What’s odd is that imperialism went along with land reforms in a lot of other places such as Europe and the Middle East. All of the Middle East has done a land reform.
That was one thing the wave of Arab nationalist leaders who came to power in 1950-1970 did right away, including the Baath in Iraq and Syria, Yemen, Nasser in Egypt, the FLN in Algeria, Tunisia, and Qaddafi in Libya.
I believe there was some type of land reform done in Palestine too. If you read Ghassan Kanafani, the Palestinian Leftist, in the 1930’s, he talked about how terribly exploited the Arab fellahin or peasants were in Palestine.
If you went to Yemen in the 1960’s, there was a portrait of Nasser in every house.
I’m not sure if a land reform was ever done in Morocco. It’s been ruled by a fairly rightwing king for a long time.
A land reform was probably done in Lebanon, but I don’t have details. Likewise with Jordan.
Nothing grows in the Gulf anyway, so there’s no need for a reform.
I’m not sure about Sudan or Mauritania, but I doubt much grows in Mauritania except date palms.
In all of these places, land reform was a very easy sell for whatever reason, probably because neoliberal capitalism seems to be antithetical to Islam itself. The feudal lords of the former Ottoman Empire had tried to justify feudalism on the basis that in the Koran it says something like, “Some are rich and some are poor, and this is a natural thing” but that never went over too well.
The idea that in an Islamic country, the rich Muslims were viciously exploit the poor Muslims is nearly haram on its face. You just can’t do that. All Muslims are part of the ummah. All the Muslim men are your brothers and all the Muslim women are your sisters. Also individualism never made it to any part of the Muslim World other than the Hindu variety in Pakistan and Bangladesh, but that’s not really the same radical individualism that we have in the West. It’s just an ancient caste based system.
The first thing the Communists did in Eastern Europe was to do a land reform. You will never hear it here in the West, but until 1960, the Communist regimes in the East were very popular with industrial workers and also with the peasants.
In most of the world, peasants and rural dwellers are leftwingers. This is even the case in Western Europe in France.
The US is odd in that it’s farmers are so reactionary. That goes against the usual trend.
Yes, farmers are said to be conservatives, but that usually just means social conservatism. In most of the world, peasants are literally Alt Left: left on economics and right on social and cultural issues.
A land reform was definitely done in Iran.
Obviously one was done in the USSR, and the large landowners have not yet consolidated themselves in the former USSR, mostly because everybody hates them. Large landowners have taken over some of the state farms in Russia, but for whatever reason, they are not very productive. In fact, many of the state farms are still in existence. I am not sure what sort of arrangement they have now.
After World War 2, the US supported land reforms in some places as a way of heading off a Communist threat. This is one great thing about the Communists. So many great steps of social progress were only done out of fear or terror that if these were not done, the Communists would take over. Now that that threat is gone, one wonders what motivation the oligarchs have to give up anything.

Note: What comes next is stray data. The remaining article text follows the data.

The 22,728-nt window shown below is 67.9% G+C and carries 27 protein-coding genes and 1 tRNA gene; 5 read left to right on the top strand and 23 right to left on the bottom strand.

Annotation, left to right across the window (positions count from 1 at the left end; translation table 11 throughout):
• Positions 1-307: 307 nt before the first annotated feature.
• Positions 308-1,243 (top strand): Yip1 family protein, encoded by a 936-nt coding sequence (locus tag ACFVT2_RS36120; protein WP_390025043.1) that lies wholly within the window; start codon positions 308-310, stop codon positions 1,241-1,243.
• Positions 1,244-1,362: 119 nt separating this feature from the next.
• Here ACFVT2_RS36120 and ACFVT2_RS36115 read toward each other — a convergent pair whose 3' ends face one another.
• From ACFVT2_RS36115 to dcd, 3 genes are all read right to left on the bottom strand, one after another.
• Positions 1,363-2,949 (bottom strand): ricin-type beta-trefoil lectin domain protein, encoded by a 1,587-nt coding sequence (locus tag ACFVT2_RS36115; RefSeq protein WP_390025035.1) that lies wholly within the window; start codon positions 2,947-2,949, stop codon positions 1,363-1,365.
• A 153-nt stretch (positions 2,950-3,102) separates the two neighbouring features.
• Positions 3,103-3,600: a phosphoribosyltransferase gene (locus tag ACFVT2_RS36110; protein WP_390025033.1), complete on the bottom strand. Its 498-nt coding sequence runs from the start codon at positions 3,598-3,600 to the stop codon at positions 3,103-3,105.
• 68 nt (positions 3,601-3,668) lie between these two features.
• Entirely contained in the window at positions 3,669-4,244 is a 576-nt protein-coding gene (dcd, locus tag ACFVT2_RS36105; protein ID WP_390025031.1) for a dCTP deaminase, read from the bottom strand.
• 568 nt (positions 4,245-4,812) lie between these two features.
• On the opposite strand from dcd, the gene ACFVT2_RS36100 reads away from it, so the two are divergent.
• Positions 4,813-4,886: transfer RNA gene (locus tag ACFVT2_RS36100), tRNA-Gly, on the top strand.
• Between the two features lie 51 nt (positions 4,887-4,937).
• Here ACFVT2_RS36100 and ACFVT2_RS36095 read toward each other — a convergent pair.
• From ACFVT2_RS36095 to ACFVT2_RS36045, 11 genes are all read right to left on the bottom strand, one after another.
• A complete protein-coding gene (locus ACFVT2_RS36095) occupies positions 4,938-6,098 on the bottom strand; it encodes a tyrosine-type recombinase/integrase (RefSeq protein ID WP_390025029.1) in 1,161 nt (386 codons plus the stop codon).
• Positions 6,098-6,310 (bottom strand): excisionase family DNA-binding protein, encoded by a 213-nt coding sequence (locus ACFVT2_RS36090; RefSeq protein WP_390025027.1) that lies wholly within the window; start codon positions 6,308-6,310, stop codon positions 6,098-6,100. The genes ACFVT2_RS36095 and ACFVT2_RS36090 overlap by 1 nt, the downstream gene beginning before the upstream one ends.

In particular, land reforms were done in Japan, South Korea, and Taiwan. They went over very easily. And in fact, the subsequent economic growth occurred right on the back of these reforms. There is a good argument that you can never develop a proper economy without first doing a land reform.
First of all, you need to get rid of the problem of rural poverty.
Second of all, you need to feed your own people. Large landowners in these countries typically grow food for export or simply fallow the land and keep it as an income base or a source of wealth.
When crops are grown for export, there is a problem in that the nation does not grow enough food to feed its people. This is a problem in Cuba and Venezuela right now, and it should not be. These are very fertile countries and there is no need to import food, but they have gotten hooked on some sort of “crack” of importing their food for whatever reason, possibly because most of their farmland was being used to grow crops for export.
When a nation can feed itself, this means it can feed its urban workers. This is extremely important and it is part of the reason that Stalin went at such breakneck speed in his collectivization. He had to feed his urban workers so he could industrialize because even back then, he was looking into the future and seeing that he was going to have to fight Hitler.
I’m not quite sure why, but no country seems to be able to properly industrialize and develop as long as the problem of rural poverty exists.
And once you are feeding your own people, you have solved a lot of other problems. Money that would be wasted importing inferior food from the West, especially the US, can now be spent on actual development of a national economy. The elimination of rural poverty gets rid of a constant revolutionary bur in the side of the state.
The US has always opposed land reform in Latin America because large US corporations are usually involved in growing foods for export down there. See Dole Pineapple in Guatemala. We want all of their agricultural land to go for export crops so US corporations can grow those crops or make money importing them. And we do not want them to grow their own food. That way there won’t be so much land for export crops which we need to make money off of.
Also, we want them to spend all of their food money importing lousy processed food from the US. So we make money on food both ways – importing food from crops grown for export to the US and in exporting processed food to the Latin America. This processed food is not very good for you and it is implicated in a lot of health problems in these places.
This is why the US opposes most efforts at land reform in the Americas.
An exception was made in El Salvador. After 200,000 people died, the US and the Salvadoran oligarchs were forced to the negotiating table and a land reform was one of the first things they pushed. I recall a piece written soon afterwards where the reporter went out to the rural areas and interviewed recipients of the land reform. They basically said, “Well, at least we can eat now. It wasn’t like that before.”